Steve was stuck. 😤
His team had been struggling to deliver a major feature for 12 months.
The team had been working in an "agile" way. Yet they still couldn't deliver what the customer wanted at the time they needed it.
Steve's team had implemented agile following the advice of a well regarded agile thought leader. They'd spent over $30,000 on training the whole team. Despite this investment, the outcomes hadn't been delivered.
Upon meeting with Steve I asked why they had adopted agile. He didn't say it directly but reading between the lines, it was because "everyone else was doing it."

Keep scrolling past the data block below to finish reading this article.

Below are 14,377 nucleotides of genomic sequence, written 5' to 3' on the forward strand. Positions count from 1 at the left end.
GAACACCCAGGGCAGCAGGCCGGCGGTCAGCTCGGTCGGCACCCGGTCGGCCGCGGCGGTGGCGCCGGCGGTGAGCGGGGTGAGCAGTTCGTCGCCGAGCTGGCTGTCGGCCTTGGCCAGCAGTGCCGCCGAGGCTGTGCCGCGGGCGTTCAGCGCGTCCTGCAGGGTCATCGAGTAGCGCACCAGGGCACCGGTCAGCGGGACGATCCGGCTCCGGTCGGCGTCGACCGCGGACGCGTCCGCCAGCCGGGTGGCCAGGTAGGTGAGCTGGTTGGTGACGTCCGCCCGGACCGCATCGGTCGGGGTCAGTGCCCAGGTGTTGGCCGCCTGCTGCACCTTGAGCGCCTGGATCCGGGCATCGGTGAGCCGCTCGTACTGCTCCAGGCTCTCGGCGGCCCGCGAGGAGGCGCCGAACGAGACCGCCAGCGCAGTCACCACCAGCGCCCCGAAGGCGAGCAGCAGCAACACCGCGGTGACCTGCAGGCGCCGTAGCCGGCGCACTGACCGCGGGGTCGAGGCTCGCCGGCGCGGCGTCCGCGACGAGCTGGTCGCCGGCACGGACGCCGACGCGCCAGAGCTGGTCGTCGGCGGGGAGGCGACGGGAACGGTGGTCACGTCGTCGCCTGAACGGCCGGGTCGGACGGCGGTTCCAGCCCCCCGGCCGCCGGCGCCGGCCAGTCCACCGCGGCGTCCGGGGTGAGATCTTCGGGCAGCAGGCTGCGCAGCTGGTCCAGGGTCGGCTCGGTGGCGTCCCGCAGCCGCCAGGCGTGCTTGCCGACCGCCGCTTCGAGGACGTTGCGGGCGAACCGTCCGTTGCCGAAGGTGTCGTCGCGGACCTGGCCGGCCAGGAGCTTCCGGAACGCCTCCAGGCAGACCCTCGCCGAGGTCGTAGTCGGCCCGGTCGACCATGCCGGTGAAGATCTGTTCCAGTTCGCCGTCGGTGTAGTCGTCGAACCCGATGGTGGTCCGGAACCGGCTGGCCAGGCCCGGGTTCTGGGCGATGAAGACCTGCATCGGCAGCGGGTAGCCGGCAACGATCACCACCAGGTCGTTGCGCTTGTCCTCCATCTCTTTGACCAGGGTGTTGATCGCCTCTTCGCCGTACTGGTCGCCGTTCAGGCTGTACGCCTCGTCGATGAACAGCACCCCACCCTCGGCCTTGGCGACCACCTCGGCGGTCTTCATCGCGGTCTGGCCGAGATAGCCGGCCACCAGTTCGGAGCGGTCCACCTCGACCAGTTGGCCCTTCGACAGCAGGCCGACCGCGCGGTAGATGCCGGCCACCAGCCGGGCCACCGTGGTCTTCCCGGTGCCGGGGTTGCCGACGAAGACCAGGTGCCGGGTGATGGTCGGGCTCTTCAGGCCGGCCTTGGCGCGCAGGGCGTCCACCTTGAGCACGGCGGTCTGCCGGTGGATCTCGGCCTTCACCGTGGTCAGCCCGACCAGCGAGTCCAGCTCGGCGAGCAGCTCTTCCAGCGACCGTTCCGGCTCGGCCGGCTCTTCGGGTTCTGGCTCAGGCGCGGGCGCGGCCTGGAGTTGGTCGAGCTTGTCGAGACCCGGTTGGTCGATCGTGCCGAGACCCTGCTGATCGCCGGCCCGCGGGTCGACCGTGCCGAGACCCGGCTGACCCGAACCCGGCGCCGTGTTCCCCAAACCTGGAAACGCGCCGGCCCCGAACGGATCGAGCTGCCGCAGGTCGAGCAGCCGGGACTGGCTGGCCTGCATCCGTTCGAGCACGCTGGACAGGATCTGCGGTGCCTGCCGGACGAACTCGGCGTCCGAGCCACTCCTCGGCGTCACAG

This tendency to copy and install change is common. Sadly it doesn't always lead to good results.
So what could Steve had done differently? 🤔
When an expert approaches you with a solution, a good question is to ask about their Theory of Change.
It is essentially a comprehensive description and illustration of how and why the desired change is expected to happen in a particular context. I've found it to be most commonly used in the not-for-profit sector where prior to grant provision, the organisation needs to clearly articulate their desired outcomes. Here is an example.
By communicating this theory of change it surfaces assumptions. These can then be challenged and tested. Once clarified it enables the change to be clearly communicated to all involved.
What is your theory of change? 🌀
Here are a few principles that guide and influence how I approach change.